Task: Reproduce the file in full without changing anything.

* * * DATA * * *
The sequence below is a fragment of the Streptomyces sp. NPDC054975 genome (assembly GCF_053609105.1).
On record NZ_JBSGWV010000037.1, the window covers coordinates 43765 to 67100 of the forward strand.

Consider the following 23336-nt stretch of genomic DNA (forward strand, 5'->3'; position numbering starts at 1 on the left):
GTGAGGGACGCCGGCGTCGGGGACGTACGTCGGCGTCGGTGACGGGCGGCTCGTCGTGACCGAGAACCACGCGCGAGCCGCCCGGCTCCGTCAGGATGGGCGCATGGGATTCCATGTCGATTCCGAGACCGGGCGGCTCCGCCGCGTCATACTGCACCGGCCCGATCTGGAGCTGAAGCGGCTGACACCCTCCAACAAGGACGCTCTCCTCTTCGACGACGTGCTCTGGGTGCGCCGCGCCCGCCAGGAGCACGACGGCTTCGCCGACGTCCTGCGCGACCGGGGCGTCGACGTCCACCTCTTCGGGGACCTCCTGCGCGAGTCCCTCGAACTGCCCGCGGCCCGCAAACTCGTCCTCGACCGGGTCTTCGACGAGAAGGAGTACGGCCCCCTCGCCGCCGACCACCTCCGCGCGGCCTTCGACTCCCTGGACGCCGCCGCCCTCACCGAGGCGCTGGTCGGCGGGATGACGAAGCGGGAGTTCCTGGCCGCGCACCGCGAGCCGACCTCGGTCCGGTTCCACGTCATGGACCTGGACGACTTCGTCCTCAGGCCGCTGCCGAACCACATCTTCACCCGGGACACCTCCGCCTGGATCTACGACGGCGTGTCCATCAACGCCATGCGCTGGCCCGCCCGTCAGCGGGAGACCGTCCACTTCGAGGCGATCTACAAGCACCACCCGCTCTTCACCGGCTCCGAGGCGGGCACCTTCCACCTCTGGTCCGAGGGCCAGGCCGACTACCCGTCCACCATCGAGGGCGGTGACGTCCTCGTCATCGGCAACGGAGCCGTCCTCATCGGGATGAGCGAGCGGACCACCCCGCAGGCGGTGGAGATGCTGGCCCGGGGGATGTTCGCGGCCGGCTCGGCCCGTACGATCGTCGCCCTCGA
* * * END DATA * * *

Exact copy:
The sequence below is a fragment of the Streptomyces sp. NPDC054975 genome (assembly GCF_053609105.1).
On record NZ_JBSGWV010000037.1, the window covers coordinates 43765 to 67100 of the forward strand.

Consider the following 23336-nt stretch of genomic DNA (forward strand, 5'->3'; position numbering starts at 1 on the left):
GTGAGGGACGCCGGCGTCGGGGACGTACGTCGGCGTCGGTGACGGGCGGCTCGTCGTGACCGAGAACCACGCGCGAGCCGCCCGGCTCCGTCAGGATGGGCGCATGGGATTCCATGTCGATTCCGAGACCGGGCGGCTCCGCCGCGTCATACTGCACCGGCCCGATCTGGAGCTGAAGCGGCTGACACCCTCCAACAAGGACGCTCTCCTCTTCGACGACGTGCTCTGGGTGCGCCGCGCCCGCCAGGAGCACGACGGCTTCGCCGACGTCCTGCGCGACCGGGGCGTCGACGTCCACCTCTTCGGGGACCTCCTGCGCGAGTCCCTCGAACTGCCCGCGGCCCGCAAACTCGTCCTCGACCGGGTCTTCGACGAGAAGGAGTACGGCCCCCTCGCCGCCGACCACCTCCGCGCGGCCTTCGACTCCCTGGACGCCGCCGCCCTCACCGAGGCGCTGGTCGGCGGGATGACGAAGCGGGAGTTCCTGGCCGCGCACCGCGAGCCGACCTCGGTCCGGTTCCACGTCATGGACCTGGACGACTTCGTCCTCAGGCCGCTGCCGAACCACATCTTCACCCGGGACACCTCCGCCTGGATCTACGACGGCGTGTCCATCAACGCCATGCGCTGGCCCGCCCGTCAGCGGGAGACCGTCCACTTCGAGGCGATCTACAAGCACCACCCGCTCTTCACCGGCTCCGAGGCGGGCACCTTCCACCTCTGGTCCGAGGGCCAGGCCGACTACCCGTCCACCATCGAGGGCGGTGACGTCCTCGTCATCGGCAACGGAGCCGTCCTCATCGGGATGAGCGAGCGGACCACCCCGCAGGCGGTGGAGATGCTGGCCCGGGGGATGTTCGCGGCCGGCTCGGCCCGTACGATCGTCGCCCTCGA